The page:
Denver Broncos

Denver Broncos' Boring 2014 NFL Draft Class Is a Great Sign for the Team

Ohio State cornerback Bradley Roby poses with NFL commissioner Roger Goodell after being selected by the Denver Broncos as the 31st pick in the first round of the 2014 NFL Draft, Thursday, May 8, 2014, in New York.  (AP Photo/Craig Ruttle)
Craig Ruttle/Associated Press
Joe Rapolla Jr.Featured ColumnistMay 11, 2014

Well folks, the 2014 NFL draft has come and gone, and while there were plenty of interesting, motivating and polarizing stories to speak of, the Denver Broncos' front office executed a snooze fest of a draft that could put me to sleep faster than a Kansas City Royals vs. Toronto Blue Jays day game. 

While Denver fans were likely hoping for something monumental to happen, whether it had been a big trade up or a big move down for a second first-round pick next year, the analytical and formulaic approach that Denver took over the weekend is sound proof that the team is not only in very good standing, but they feel this way as well. 

This is not news, but then again, few things on the Internet are. Have you heard about the Houston beat writer who lived up to his word and ate the front page of the Houston Chronicle since they did not draft a quarterback with the first pick as he had predicted? 

But in all seriousness, we knew before draft day that, despite some major offseason losses in wide receiver Eric Decker, cornerback Champ Bailey and inside linebacker Wesley Woodyard, general manager John Elway and his staff felt very good about where the Broncos stood. 

As reported by Kyle Montgomery of the Mile High Report, Elway, in his predraft presser, was quoted as saying, "We don't really feel like we have huge holes [to fill on the roster]."

In the same press conference, Elway said that the team would draft using the method of picking "the best player available." Clearly, Elway meant the best available that also fit the team's needs, which were, unquestionably, cornerback, inside linebacker and offensive tackle. 

Elway and the Broncos certainly stayed true to form on their first pick, when they scooped up former Ohio State Buckeye cornerback Bradley Roby with the 31st pick in the draft—a pick many thought they would try to trade away if they did not trade up. 

Jason DeCrow/Associated Press

Nonetheless, Denver stuck with their predraft spot in the order and selected Roby, who was certainly the best cornerback on the board by that time. 

The only slight surprise in the Broncos draft came in Round 2, when they traded up from the 63rd pick to the 56th and selected former Indiana Hoosier wideout Cody Latimer.

I found this (somewhat) aggressive and surprising move to be foolish. Latimer is a good player with the type of size (6'3") and skill set to adequately replace Decker, yet I didn't feel Denver needed to reach for a receiver. Quarterback Peyton Manning makes receivers great, and I think while Latimer won't pose a problem, other receivers behind him on the draft board would have sufficed just fine.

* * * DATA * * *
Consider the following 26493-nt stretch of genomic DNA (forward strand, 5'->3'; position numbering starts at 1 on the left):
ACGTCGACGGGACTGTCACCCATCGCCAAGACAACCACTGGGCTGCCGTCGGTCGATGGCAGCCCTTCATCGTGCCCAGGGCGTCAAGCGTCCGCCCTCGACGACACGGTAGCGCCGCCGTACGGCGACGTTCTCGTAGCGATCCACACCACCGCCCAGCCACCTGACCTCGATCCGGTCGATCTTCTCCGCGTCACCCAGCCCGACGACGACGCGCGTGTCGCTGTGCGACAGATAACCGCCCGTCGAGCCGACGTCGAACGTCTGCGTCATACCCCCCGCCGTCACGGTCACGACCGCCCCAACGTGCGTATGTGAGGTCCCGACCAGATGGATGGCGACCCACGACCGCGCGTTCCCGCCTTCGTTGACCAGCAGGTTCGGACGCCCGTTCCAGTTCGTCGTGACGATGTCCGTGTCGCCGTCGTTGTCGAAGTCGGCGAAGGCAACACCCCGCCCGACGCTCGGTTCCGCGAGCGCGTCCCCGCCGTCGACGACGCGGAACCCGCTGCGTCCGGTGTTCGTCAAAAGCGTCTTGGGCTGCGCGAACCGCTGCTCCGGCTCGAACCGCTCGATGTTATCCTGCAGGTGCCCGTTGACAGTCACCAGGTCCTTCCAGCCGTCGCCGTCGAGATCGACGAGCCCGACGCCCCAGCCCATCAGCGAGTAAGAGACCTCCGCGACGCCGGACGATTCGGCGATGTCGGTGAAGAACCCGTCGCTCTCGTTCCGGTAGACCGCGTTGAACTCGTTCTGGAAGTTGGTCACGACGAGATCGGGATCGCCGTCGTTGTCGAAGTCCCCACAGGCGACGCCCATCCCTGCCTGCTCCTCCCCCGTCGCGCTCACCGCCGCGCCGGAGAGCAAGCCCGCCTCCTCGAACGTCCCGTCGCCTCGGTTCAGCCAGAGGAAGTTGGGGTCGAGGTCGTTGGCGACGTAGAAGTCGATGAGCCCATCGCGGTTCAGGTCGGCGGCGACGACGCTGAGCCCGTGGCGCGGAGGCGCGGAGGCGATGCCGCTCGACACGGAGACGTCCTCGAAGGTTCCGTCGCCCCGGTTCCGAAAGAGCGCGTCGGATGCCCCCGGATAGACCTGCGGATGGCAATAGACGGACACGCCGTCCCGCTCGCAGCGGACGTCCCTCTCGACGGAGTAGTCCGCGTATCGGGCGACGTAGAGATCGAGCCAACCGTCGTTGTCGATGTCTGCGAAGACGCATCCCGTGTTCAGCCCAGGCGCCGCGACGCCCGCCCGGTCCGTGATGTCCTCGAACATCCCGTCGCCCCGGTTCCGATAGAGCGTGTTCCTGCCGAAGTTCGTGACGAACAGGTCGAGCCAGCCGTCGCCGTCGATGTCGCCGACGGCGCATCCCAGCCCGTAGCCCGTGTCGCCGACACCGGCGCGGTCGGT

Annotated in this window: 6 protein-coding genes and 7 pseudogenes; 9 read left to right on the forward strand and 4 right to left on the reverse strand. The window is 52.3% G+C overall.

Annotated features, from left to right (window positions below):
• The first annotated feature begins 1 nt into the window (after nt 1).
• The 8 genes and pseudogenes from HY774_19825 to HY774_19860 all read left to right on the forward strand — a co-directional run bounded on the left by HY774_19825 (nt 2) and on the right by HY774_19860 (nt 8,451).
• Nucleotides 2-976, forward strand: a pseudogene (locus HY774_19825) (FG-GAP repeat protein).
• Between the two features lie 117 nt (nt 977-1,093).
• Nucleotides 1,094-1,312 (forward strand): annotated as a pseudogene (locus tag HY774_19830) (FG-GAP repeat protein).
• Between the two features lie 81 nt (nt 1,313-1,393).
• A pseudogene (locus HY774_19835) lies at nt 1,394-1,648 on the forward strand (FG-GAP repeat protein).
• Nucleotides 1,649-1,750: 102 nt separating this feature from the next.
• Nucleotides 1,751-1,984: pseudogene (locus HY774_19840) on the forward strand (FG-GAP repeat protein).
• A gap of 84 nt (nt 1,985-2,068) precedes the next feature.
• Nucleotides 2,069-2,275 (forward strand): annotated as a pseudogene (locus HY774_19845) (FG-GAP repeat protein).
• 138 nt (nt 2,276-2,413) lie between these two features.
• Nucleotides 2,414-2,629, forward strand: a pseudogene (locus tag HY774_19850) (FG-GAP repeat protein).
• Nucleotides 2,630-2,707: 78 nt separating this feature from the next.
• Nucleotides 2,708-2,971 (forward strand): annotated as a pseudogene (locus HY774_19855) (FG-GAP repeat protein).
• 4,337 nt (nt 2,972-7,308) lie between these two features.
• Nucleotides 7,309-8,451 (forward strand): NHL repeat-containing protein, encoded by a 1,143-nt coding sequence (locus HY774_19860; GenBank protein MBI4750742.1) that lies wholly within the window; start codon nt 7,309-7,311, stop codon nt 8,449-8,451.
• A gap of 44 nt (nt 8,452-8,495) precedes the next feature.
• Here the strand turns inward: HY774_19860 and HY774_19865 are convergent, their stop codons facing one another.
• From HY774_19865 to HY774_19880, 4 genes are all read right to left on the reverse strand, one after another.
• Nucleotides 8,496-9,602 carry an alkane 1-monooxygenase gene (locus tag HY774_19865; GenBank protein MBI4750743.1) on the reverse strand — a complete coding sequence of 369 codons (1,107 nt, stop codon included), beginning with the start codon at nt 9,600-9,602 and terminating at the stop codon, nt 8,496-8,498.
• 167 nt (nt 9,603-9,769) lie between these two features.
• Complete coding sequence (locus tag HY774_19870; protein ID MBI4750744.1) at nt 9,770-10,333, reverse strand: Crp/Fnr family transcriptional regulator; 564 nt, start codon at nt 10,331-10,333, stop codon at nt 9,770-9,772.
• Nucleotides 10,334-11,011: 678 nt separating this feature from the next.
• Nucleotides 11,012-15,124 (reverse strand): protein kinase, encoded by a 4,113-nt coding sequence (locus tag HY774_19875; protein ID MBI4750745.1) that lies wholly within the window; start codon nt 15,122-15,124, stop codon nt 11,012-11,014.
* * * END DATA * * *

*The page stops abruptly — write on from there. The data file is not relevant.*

As I said on the eve of the draft on The Late Night Show on Denver's 104.3 The Fan, I felt that the Broncos' biggest need was inside linebacker. I think Woodyard's absence will be severely felt, and I thought that Denver, had they been unable to orchestrate a trade up for linebacker Ryan Shazier (Ohio State) or C.J. Mosley (Alabama), should have drafted former Wisconsin Badger linebacker Chris Borland. 

Borland suffered from a shoulder injury during college and is a little undersized for the position, yet he plays with a great deal of aggression and passion that tends to be a huge advantage for inside linebackers (see: Ray Lewis).  Borland ended up going to the San Francisco 49ers, who drafted him in the third round with the 77th overall pick.

The rest of Denver's draft was not notable and was very pragmatic given its positional needs. The pick of offensive tackle Michael Schofield, who was picked in the third round, surprised some, including my colleague Christopher Hansen, yet he does fill the need at offensive tackle and can also play the guard position. 

Denver's fifth-, sixth- and seventh-round selections were outside linebacker Lamin Barrow, center Matt Paradis and outside linebacker Corey Nelson, respectively. These three all have decent upside and will be good projects for the Broncos, with Barrow contributing most immediately, likely on special teams. 

So that's that. The 2014 NFL draft is in the books, and outside of, possibly, Roby or Latimer, the Denver Broncos' starting lineup doesn't look too different whatsoever. 

Like a McMansion in a cul-de-sac, I can appreciate the beauty and the sturdiness of the Broncos' draft class, but I also find it to be a little cookie-cutter. Secretly, I was hoping they would do something huge and ridiculously shocking, yet the fact that they didn't need to is just proof that the 2014 NFL season is looking good for the Denver Broncos. 

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